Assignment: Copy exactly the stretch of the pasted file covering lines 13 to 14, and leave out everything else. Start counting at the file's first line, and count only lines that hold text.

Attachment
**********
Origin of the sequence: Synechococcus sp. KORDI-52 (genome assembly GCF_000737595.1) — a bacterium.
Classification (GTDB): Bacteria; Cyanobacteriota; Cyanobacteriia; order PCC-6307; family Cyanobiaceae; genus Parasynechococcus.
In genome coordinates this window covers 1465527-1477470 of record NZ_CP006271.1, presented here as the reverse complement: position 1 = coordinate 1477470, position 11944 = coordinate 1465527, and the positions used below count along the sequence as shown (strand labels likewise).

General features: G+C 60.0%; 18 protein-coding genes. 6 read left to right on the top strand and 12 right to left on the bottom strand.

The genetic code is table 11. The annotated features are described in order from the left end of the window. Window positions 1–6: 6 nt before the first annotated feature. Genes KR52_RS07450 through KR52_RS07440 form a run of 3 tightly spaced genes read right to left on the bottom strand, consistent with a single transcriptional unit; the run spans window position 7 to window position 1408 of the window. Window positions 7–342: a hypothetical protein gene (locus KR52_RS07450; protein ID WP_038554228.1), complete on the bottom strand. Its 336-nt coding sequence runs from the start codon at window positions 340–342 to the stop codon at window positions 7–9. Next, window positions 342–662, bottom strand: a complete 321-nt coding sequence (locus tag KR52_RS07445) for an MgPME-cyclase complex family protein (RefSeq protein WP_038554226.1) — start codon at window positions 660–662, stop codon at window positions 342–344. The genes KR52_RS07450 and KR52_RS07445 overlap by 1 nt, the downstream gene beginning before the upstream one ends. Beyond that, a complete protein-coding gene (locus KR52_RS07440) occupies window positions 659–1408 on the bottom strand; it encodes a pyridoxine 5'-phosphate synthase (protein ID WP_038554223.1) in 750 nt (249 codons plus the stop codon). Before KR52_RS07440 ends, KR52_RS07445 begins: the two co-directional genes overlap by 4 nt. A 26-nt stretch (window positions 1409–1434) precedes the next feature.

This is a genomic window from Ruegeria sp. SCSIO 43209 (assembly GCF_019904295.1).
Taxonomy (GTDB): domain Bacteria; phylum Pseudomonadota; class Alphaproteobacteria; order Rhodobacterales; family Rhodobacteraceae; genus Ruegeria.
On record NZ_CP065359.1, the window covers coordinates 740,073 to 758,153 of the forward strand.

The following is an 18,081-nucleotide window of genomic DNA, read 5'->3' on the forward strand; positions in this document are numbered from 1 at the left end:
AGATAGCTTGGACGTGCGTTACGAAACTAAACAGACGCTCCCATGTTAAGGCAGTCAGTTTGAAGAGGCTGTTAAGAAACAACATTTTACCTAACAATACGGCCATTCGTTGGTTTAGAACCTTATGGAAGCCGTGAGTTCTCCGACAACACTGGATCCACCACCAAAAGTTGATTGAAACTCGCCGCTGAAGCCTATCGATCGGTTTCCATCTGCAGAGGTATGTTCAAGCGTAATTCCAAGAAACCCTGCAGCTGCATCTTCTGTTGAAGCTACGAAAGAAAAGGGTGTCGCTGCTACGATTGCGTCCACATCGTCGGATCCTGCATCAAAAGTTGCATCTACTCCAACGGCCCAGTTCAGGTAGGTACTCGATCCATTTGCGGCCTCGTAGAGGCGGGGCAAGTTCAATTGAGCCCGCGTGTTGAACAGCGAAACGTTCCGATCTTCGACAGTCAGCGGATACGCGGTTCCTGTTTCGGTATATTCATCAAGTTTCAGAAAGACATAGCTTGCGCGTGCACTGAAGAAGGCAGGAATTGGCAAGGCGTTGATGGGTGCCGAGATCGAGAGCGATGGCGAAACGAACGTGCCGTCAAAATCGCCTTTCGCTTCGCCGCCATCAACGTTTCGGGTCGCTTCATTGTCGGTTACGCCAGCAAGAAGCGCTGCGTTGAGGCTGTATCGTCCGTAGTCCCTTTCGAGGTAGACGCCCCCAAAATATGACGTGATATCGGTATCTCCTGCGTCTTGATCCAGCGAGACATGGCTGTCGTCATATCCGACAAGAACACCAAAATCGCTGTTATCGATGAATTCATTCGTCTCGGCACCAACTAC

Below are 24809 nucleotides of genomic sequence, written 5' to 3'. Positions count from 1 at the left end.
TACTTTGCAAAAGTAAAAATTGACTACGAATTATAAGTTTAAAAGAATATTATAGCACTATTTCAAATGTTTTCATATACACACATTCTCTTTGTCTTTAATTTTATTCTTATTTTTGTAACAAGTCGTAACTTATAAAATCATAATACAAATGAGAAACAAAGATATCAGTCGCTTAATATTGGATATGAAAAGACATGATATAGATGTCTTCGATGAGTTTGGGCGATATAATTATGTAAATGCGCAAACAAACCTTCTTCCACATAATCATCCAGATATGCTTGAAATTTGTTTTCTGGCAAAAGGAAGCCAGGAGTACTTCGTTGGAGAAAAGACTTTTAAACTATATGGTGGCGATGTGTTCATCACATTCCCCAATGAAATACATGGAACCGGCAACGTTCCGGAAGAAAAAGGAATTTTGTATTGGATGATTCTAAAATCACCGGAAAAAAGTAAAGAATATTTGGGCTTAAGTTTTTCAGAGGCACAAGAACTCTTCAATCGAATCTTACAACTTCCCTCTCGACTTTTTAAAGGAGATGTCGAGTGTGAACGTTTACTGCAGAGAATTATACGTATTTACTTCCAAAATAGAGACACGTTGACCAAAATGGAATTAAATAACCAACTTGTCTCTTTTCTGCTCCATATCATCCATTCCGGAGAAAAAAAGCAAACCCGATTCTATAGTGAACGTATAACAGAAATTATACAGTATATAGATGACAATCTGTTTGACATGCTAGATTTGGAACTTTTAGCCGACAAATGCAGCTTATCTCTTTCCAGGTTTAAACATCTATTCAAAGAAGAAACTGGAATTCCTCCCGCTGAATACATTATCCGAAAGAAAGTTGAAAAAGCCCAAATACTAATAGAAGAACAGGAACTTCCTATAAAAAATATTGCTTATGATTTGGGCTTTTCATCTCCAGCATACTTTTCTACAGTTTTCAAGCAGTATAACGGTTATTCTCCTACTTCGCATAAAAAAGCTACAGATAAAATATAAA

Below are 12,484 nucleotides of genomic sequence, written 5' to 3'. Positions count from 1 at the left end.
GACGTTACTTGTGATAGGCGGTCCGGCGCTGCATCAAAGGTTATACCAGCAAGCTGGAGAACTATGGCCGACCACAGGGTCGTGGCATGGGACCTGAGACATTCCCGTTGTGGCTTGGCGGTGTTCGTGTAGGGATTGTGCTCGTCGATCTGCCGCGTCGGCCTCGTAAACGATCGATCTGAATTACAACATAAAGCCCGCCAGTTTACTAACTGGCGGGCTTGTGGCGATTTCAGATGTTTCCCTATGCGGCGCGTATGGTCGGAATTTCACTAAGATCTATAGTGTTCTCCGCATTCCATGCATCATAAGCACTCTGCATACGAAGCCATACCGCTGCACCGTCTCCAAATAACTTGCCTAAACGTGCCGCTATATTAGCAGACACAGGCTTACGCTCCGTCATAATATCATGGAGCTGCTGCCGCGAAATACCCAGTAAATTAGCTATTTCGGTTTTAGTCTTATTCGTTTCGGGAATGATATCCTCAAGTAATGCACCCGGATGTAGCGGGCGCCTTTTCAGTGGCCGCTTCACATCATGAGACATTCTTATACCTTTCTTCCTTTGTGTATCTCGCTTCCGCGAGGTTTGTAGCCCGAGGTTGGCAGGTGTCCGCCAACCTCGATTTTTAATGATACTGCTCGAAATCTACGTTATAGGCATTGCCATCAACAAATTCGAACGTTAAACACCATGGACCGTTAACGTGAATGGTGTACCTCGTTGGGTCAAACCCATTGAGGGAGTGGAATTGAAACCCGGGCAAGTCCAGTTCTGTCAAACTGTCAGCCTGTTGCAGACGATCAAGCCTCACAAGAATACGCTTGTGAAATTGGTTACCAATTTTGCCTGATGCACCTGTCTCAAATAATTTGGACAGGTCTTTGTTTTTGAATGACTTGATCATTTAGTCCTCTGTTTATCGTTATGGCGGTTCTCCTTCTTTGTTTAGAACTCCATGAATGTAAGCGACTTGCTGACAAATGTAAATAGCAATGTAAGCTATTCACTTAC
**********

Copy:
Below are 12,484 nucleotides of genomic sequence, written 5' to 3'. Positions count from 1 at the left end.
GACGTTACTTGTGATAGGCGGTCCGGCGCTGCATCAAAGGTTATACCAGCAAGCTGGAGAACTATGGCCGACCACAGGGTCGTGGCATGGGACCTGAGACATTCCCGTTGTGGCTTGGCGGTGTTCGTGTAGGGATTGTGCTCGTCGATCTGCCGCGTCGGCCTCGTAAACGATCGATCTGAATTACAACATAAAGCCCGCCAGTTTACTAACTGGCGGGCTTGTGGCGATTTCAGATGTTTCCCTATGCGGCGCGTATGGTCGGAATTTCACTAAGATCTATAGTGTTCTCCGCATTCCATGCATCATAAGCACTCTGCATACGAAGCCATACCGCTGCACCGTCTCCAAATAACTTGCCTAAACGTGCCGCTATATTAGCAGACACAGGCTTACGCTCCGTCATAATATCATGGAGCTGCTGCCGCGAAATACCCAGTAAATTAGCTATTTCGGTTTTAGTCTTATTCGTTTCGGGAATGATATCCTCAAGTAATGCACCCGGATGTAGCGGGCGCCTTTTCAGTGGCCGCTTCACATCATGAGACATTCTTATACCTTTCTTCCTTTGTGTATCTCGCTTCCGCGAGGTTTGTAGCCCGAGGTTGGCAGGTGTCCGCCAACCTCGATTTTTAATGATACTGCTCGAAATCTACGTTATAGGCATTGCCATCAACAAATTCGAACGTTAAACACCATGGACCGTTAACGTGAATGGTGTACCTCGTTGGGTCAAACCCATTGAGGGAGTGGAATTGAAACCCGGGCAAGTCCAGTTCTGTCAAACTGTCAGCCTGTTGCAGACGATCAAGCCTCACAAGAATACGCTTGTGAAATTGGTTACCAATTTTGCCTGATGCACCTGTCTCAAATAATTTGGACAGGTCTTTGTTTTTGAATGACTTGATCATTTAGTCCTCTGTTTATCGTTATGGCGGTTCTCCTTCTTTGTTTAGAACTCCATGAATGTAAGCGACTTGCTGACAAATGTAAATAGCAATGTAAGCTATTCACTTAC